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The Na'vi language canon is the complete collection of information about the Na'vi language provided by authoritative sources, namely Paul Frommer and the creators of Avatar (James Cameron and Twentieth Century Fox).

The canon comprises two things:

  • words and phrases spoken or written in Na'vi
  • descriptions of the linguistic elements of Na'vi such as orthography, morphology, syntax, and grammar

The Na'vi words and phrases from canonical sources are presented or linked to on the Corpus page (where copyright allows). Documentation, explanation, and analysis of Na'vi linguistics are presented on other Learn Na'vi wiki pages (Phonology, Morphology, Grammar, etc.). This page serves to document the canonical sources themselves. The majority of the examples on this page come from email correspondances with Frommer.

This page includes information dated July 2012 - December 2012. To access past information please see:

"I hope..."

From an interview (In German), July 9, 2012

"Kaltxì, ma oeyä eylan. Oel ayngati kameie nìwotx. Ulte sìlpey oe, oel ngolop a aylì'fya sivunu ayngar." (Hello, my friends. I see you (all). And I hope you like the languages ​​that I have created.)


Reported by Prrton in this forum post, July 26, 2012.

I'm not sure how it should go into the dictionary, but the language class at the MeetUp in seattle also established "being allergic to something"
______(-ri/-ìri) lu _______ fnetxum.
The allergic person or animal goes in the topical (-ri/-ìri) and the allergen is the subject with fnetxum as the predicate.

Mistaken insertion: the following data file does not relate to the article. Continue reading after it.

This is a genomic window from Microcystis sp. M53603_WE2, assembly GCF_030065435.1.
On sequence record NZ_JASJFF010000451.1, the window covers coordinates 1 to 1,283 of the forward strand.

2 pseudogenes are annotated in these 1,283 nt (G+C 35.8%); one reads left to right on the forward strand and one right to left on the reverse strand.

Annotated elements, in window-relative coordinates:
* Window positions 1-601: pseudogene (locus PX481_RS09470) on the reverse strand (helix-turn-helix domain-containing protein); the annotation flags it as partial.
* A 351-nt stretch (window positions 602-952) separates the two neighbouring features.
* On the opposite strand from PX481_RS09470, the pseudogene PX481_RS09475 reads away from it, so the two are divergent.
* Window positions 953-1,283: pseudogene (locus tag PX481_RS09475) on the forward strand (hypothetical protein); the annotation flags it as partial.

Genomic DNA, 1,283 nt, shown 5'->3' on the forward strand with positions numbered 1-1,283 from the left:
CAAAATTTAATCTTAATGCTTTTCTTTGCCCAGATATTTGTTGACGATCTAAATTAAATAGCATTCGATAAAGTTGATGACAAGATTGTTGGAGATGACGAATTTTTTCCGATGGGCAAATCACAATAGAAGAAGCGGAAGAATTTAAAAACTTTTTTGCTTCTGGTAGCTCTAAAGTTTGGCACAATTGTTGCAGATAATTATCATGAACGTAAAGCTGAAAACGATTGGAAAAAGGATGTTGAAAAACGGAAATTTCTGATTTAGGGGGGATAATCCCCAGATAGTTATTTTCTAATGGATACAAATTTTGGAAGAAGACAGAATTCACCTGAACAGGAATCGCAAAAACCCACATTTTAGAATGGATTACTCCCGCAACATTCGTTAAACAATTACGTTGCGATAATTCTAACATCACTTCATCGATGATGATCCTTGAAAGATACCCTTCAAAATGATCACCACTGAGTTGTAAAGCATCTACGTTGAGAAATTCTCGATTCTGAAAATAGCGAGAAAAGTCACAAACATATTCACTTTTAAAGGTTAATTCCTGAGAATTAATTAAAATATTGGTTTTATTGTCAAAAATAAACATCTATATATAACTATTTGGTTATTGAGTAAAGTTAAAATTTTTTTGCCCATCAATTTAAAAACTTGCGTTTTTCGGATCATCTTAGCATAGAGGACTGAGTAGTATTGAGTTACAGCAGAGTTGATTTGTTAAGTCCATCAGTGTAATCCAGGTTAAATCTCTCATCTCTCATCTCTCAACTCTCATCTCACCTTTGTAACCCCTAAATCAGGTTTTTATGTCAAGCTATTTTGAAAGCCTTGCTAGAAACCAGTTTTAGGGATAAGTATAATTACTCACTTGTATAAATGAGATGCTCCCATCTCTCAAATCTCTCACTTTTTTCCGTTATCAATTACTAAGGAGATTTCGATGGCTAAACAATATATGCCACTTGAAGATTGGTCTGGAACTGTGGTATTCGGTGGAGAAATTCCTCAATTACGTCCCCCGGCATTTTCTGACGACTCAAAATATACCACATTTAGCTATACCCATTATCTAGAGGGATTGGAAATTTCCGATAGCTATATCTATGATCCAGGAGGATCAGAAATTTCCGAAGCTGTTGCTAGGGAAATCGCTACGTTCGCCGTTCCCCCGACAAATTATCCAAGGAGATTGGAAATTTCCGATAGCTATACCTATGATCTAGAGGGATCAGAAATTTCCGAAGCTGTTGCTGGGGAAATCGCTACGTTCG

Oeri lu swoa fnetxum. = "I am allergic to 'alcohol'."
This is canonical from the last dialogue in the class.

two words in use: 'e'al and kangay si

Reported by wm.annis in this forum post, Nov 18, 2012.

In any case, I was completely unable to find a single example of 'e'al worst in use. So I asked Pawl if it occurred in some dialog that didn't make it into the film. It had —
Quote from: Pawl
Please – this will only confirm their worst fears about you –
Rutxe—ayngari fìkem feyä ’e’ala topur kangay sìyi nì’aw.
please about-you this their worst fears valid will-make only
So, here we have 'e'al in action, and a heretofore unseen verb, kangay si validate, confirm.

Clefted "a"

Reported by wm.annis in this forum post, Dec 4, 2012.

I was looking at one of the songs on Pandorapedia, and I noticed a funny structure in the Tree Song,
Utralä aNawm
ayrina' lu ayoeng,
a peyä tìtxur mì hinam
What we have here is apparently attributive a cleft from (fancy-pants linguistics talk for "separated from") the noun it goes with, utral. I asked Paul about this and he said,
Quote from: Karyu Pawl
Of course relative clauses that are separated from their heads are common in English: "I met a guy yesterday who came from Zimbabwe." But since "a" in Na'vi is so closely tied to its noun, I wouldn't want to make this a general option . . . except in poetry. :-)

"sto" has the same syntax as "new"

Reported by wm.annis in this forum post, Dec 13, 2012.

A question about the possible modal syntax use of sto refuse came up during discussions for one example for the LEP proposal being worked on now. Just to be sure, I asked for clarification.
Sto may take modal syntax,
Stolo po hivum fohu.
She refused to leave with them. (Example approved by K. Pawl)
It may also be a normal transitive verb,
Stolo oel stxenut peyä.
I refused his offer. (From Pawl)
Finally, it may take a clause with futa, a fì'ut + ‹iv›, like new,
Poel stolatso futa mefo tivaron tsaha'ngir.
She must have refused (their request) to hunt that afternoon. (Approved)